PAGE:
STAMBERG: But he was a scoundrel this man, and he was cheating on the wife - the sister.

COGEVAL: Yeah, and he did that for a very long time. During the '30s, he was still bringing models - women models - in his atelier, and wished the family to go upstairs and leave him alone inside the atelier.

STAMBERG: That woman, the sister, should have dumped that guy.

COGEVAL: Yeah, exact.

STAMBERG: Musee d'Orsay director Guy Cogeval found the evidence of all this in letters and diaries. You see how much fun art experts can have?

The owners of that Vuillard with the racy back-story, Marlene and Spencer Hays of Nashville, Tennessee, have helped to launch American Friends of Orsay to bring American money to the great French museum when national budgets are tight. That will help the Orsay. And did it help get the Hays Collection onto the walls of the Orsay?

What do you think of the overall quality of this collection?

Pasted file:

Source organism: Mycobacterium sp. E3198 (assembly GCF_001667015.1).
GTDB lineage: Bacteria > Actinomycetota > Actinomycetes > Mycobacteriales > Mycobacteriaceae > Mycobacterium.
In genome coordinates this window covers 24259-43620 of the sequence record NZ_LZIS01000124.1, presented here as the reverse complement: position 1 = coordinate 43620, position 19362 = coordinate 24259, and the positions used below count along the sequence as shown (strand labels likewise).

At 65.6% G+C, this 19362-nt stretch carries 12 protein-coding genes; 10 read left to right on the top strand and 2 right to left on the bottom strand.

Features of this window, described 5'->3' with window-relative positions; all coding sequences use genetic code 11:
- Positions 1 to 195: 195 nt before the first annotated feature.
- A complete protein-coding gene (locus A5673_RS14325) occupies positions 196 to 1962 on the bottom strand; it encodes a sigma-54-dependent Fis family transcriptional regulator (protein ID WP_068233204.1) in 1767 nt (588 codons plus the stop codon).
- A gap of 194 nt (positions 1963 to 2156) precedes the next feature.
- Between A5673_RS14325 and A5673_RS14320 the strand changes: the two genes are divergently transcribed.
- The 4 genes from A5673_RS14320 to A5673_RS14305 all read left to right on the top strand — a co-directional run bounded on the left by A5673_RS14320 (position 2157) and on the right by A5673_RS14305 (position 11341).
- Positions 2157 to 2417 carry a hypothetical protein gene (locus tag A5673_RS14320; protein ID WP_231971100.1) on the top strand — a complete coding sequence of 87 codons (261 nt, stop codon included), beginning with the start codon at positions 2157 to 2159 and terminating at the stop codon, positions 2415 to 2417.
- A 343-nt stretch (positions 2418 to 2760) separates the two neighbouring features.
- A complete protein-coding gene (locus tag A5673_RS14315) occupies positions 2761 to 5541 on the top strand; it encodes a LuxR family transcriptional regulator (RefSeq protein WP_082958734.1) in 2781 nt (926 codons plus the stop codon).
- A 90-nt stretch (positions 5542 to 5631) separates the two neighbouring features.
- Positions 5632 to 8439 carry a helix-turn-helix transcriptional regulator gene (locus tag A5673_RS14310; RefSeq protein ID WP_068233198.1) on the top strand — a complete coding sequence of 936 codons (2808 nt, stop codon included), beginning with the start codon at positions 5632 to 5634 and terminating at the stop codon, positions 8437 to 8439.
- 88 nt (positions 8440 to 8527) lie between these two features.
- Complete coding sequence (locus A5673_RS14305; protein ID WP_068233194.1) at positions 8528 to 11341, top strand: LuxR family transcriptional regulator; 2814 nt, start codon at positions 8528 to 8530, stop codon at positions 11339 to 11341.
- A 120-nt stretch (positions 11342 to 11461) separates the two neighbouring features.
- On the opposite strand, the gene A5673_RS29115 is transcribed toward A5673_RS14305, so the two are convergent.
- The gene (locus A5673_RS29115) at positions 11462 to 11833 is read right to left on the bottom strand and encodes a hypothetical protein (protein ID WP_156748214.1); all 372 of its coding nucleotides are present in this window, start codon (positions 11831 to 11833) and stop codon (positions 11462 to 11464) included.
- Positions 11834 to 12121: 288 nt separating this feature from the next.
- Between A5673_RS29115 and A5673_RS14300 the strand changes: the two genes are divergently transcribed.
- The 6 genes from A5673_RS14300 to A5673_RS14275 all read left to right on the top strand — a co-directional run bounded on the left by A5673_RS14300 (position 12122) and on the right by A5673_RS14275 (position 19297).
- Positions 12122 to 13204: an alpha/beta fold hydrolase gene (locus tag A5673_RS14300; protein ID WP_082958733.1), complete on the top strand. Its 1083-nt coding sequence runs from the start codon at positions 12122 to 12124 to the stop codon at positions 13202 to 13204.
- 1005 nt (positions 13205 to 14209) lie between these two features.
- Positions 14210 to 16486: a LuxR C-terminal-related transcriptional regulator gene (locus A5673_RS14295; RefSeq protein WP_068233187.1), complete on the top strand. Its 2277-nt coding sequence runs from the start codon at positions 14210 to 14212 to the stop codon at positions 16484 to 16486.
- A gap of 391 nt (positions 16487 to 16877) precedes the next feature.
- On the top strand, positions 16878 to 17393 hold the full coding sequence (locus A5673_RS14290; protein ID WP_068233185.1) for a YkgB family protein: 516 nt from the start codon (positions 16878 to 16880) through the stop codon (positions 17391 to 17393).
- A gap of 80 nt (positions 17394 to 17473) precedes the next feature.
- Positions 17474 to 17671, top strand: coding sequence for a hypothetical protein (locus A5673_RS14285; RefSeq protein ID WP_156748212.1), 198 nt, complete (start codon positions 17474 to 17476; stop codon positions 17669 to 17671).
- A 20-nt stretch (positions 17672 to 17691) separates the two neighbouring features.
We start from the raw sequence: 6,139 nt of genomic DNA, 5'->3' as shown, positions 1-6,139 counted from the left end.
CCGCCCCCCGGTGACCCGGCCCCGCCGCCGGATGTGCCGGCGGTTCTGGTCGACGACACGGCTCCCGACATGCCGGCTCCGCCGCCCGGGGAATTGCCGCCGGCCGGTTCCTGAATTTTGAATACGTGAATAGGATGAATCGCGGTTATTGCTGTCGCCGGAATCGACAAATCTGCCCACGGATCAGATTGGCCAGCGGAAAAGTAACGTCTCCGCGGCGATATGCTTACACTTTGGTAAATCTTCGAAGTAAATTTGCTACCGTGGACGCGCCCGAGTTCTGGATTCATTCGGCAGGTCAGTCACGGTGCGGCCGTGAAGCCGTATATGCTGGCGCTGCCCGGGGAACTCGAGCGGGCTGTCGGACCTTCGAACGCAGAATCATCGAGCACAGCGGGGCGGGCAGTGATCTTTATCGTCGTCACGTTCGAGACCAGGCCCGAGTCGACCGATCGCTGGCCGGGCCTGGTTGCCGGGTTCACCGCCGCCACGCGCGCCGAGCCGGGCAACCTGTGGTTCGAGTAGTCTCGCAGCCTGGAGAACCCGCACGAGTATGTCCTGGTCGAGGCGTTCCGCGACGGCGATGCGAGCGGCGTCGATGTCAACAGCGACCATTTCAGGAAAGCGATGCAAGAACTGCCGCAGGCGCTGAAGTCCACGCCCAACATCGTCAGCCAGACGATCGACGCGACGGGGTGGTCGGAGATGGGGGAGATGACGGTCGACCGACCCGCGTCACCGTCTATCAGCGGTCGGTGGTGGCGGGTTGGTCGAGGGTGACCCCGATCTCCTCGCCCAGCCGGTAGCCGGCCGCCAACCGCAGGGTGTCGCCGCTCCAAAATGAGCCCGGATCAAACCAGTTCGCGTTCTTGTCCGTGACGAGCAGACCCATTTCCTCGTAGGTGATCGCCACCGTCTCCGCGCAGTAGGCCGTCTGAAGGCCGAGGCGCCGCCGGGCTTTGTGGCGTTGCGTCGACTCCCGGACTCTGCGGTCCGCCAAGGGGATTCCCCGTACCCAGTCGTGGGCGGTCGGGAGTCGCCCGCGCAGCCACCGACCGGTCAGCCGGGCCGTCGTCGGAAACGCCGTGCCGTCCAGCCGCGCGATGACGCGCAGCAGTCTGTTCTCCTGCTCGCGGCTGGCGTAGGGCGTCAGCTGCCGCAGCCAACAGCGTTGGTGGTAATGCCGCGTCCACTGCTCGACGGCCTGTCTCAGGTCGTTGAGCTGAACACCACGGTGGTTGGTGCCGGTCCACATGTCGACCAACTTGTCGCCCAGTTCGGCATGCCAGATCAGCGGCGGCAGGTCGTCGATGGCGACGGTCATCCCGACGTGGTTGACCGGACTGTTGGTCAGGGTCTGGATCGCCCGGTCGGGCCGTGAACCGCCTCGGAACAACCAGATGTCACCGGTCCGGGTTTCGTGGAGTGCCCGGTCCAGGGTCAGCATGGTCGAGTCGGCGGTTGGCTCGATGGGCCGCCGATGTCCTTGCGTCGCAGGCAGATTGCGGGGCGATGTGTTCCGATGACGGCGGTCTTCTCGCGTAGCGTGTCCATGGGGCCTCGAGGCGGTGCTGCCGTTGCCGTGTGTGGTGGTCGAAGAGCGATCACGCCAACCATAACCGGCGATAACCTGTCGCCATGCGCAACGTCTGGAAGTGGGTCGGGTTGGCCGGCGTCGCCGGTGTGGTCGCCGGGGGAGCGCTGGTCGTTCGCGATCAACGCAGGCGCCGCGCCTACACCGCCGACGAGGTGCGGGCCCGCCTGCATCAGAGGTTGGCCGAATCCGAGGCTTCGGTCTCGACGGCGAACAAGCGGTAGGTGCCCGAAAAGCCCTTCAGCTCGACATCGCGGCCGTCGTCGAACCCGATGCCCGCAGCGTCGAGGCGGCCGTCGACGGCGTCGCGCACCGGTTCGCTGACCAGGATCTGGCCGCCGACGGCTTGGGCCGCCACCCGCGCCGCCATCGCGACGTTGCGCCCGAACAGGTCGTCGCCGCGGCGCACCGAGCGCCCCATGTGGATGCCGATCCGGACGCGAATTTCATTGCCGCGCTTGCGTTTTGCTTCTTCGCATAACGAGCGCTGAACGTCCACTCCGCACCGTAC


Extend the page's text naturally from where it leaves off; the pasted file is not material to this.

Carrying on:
CAHN: This is an amazing collection.

STAMBERG: Again, curator Isabelle Cahn.

CAHN: When Spencer came before the opening of the exhibition, he told me that he was afraid that his collection was not at the same level as the paintings and sculpture in the Musee d'Orsay. But now, we know that it is the same level, and it is why it is so beautiful. And we are so happy to have it.

STAMBERG: Well, not all visitors may agree. No matter. In Spencer Hays' view, the pictures he's collected over the years - especially the ones made by the Nabis - are indeed marvelous.

HAYS: Every night before I go to bed, I spend at least 45 minutes to an hour-plus walking around looking at every painting. Because that's what's so wonderful about the Nabis, you can always discover something else.

STAMBERG: More than 100 works from the Marlene and Spencer Hays Collection are on view at the Musee d'Orsay in Paris until mid-August, which might shorten Spencer Hays' nighttime prowls - for a while, anyway.

I'm Susan Stamberg, NPR News.